Mazda offers a good selection of safety features including Blind Spot monitoring, but there is no backup camera.

Mazda offers a good selection of safety features including Blind Spot monitoring, but there is no backup camera.

We like the adaptive front lighting system, which is a fancy way of saying the headlights turn slightly as you take a corner. This delivers better visibility where you need the light and is one of our favorite safety features. The MX-5 Miata RF also includes High Beam Control, which automatically turns your high beams on when possible and off when there is traffic.

Rear cross traffic alert will let you know if a car is coming when you are attempting to back out of a parking spot. This is especially appreciated in a smaller car like this as it can be tougher to see traffic racing up and down the parking lot aisles.

2017 Mazda Miata RF Price vs Roadster

You can get into the MX-5 Miata RF for $31,555 for the Club and $32,620 for the Grand Touring. We drove the Grand Touring with the Brembo/BBS package that adds 17-inch BBS forged-aluminum wheels, keyless entry and Brembo rotors and calipers on the front wheels. It also includes the appearance package for a more aggressive look.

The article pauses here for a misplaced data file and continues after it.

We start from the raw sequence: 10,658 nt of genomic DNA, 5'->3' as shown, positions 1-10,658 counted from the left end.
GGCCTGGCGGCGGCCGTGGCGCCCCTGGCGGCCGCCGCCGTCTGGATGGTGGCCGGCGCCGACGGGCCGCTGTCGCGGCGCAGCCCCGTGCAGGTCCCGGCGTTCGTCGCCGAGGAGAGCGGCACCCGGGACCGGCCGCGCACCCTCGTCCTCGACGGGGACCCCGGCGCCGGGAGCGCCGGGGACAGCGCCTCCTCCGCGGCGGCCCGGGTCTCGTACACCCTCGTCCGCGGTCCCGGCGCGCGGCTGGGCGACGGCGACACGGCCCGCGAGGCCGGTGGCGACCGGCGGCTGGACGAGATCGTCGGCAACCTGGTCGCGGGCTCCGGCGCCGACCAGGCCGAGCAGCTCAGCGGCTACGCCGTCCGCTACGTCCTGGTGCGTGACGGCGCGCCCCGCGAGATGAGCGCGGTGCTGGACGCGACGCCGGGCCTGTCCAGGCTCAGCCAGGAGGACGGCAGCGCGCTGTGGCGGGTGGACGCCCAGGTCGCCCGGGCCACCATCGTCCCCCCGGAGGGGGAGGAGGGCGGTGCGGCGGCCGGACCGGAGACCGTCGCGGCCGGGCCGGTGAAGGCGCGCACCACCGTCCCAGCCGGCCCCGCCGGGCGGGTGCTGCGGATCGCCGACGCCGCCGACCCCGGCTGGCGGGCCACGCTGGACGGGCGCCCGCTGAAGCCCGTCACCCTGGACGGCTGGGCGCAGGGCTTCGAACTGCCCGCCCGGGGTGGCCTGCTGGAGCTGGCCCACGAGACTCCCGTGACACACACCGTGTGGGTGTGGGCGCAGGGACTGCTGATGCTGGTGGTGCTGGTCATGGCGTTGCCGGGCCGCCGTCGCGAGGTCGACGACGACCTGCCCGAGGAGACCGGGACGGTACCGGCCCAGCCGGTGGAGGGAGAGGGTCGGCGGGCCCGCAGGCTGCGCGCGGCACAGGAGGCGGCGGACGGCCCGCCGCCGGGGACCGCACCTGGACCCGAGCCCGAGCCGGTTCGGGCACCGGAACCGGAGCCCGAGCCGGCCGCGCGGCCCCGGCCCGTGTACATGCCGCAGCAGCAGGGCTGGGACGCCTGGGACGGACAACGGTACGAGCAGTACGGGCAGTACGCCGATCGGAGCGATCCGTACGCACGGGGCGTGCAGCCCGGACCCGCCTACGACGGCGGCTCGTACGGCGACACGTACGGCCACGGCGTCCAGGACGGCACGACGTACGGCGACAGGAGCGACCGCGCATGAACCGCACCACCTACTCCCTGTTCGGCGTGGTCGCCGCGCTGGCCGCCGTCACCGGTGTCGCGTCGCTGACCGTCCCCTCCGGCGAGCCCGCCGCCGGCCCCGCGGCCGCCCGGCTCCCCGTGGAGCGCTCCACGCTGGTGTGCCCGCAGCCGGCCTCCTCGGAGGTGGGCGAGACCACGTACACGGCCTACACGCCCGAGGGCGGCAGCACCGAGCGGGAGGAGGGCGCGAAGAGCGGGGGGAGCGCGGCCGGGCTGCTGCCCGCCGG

The Mazda MX-5 Miata RF Club is $2,025 more than the MX-5 Miata Club and $1305 more than the Grand Touring with the Soft Top. There is no Sport trim level for the Miata RF.

You Need These 10 Must Have Car Features: Find Out Why

Smart Cruise Control

Smart Cruise Control

Do you hate constantly adjusting your cruise control, or giving up on cruise control because of traffic or due to a driver in front of you who keeps changing speed? You need a smart cruise control system.